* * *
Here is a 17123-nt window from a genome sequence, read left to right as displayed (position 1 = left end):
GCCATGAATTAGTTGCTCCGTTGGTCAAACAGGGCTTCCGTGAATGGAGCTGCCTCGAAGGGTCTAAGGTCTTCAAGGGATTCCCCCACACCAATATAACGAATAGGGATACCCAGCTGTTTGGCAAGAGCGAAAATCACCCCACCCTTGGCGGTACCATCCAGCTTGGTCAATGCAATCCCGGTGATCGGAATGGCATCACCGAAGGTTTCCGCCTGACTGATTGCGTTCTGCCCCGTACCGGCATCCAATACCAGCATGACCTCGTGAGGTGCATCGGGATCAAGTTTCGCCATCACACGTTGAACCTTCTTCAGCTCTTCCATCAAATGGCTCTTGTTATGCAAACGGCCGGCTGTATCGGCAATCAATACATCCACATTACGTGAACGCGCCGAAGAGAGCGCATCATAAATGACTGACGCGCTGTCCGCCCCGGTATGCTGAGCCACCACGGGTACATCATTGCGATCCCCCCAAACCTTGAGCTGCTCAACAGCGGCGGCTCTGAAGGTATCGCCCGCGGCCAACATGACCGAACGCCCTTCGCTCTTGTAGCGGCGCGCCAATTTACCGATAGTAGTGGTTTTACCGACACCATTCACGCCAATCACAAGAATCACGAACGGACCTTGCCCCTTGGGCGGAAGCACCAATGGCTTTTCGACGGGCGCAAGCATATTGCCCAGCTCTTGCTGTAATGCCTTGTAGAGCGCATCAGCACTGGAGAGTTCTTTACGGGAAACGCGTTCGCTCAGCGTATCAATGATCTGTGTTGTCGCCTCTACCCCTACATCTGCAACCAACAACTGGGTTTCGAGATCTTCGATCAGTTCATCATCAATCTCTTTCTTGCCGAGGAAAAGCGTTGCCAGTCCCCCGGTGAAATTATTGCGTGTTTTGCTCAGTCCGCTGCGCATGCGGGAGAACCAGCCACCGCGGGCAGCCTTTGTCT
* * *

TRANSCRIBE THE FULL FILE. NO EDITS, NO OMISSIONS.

Here is a 17123-nt window from a genome sequence, read left to right as displayed (position 1 = left end):
GCCATGAATTAGTTGCTCCGTTGGTCAAACAGGGCTTCCGTGAATGGAGCTGCCTCGAAGGGTCTAAGGTCTTCAAGGGATTCCCCCACACCAATATAACGAATAGGGATACCCAGCTGTTTGGCAAGAGCGAAAATCACCCCACCCTTGGCGGTACCATCCAGCTTGGTCAATGCAATCCCGGTGATCGGAATGGCATCACCGAAGGTTTCCGCCTGACTGATTGCGTTCTGCCCCGTACCGGCATCCAATACCAGCATGACCTCGTGAGGTGCATCGGGATCAAGTTTCGCCATCACACGTTGAACCTTCTTCAGCTCTTCCATCAAATGGCTCTTGTTATGCAAACGGCCGGCTGTATCGGCAATCAATACATCCACATTACGTGAACGCGCCGAAGAGAGCGCATCATAAATGACTGACGCGCTGTCCGCCCCGGTATGCTGAGCCACCACGGGTACATCATTGCGATCCCCCCAAACCTTGAGCTGCTCAACAGCGGCGGCTCTGAAGGTATCGCCCGCGGCCAACATGACCGAACGCCCTTCGCTCTTGTAGCGGCGCGCCAATTTACCGATAGTAGTGGTTTTACCGACACCATTCACGCCAATCACAAGAATCACGAACGGACCTTGCCCCTTGGGCGGAAGCACCAATGGCTTTTCGACGGGCGCAAGCATATTGCCCAGCTCTTGCTGTAATGCCTTGTAGAGCGCATCAGCACTGGAGAGTTCTTTACGGGAAACGCGTTCGCTCAGCGTATCAATGATCTGTGTTGTCGCCTCTACCCCTACATCTGCAACCAACAACTGGGTTTCGAGATCTTCGATCAGTTCATCATCAATCTCTTTCTTGCCGAGGAAAAGCGTTGCCAGTCCCCCGGTGAAATTATTGCGTGTTTTGCTCAGTCCGCTGCGCATGCGGGAGAACCAGCCACCGCGGGCAGCCTTTGTCT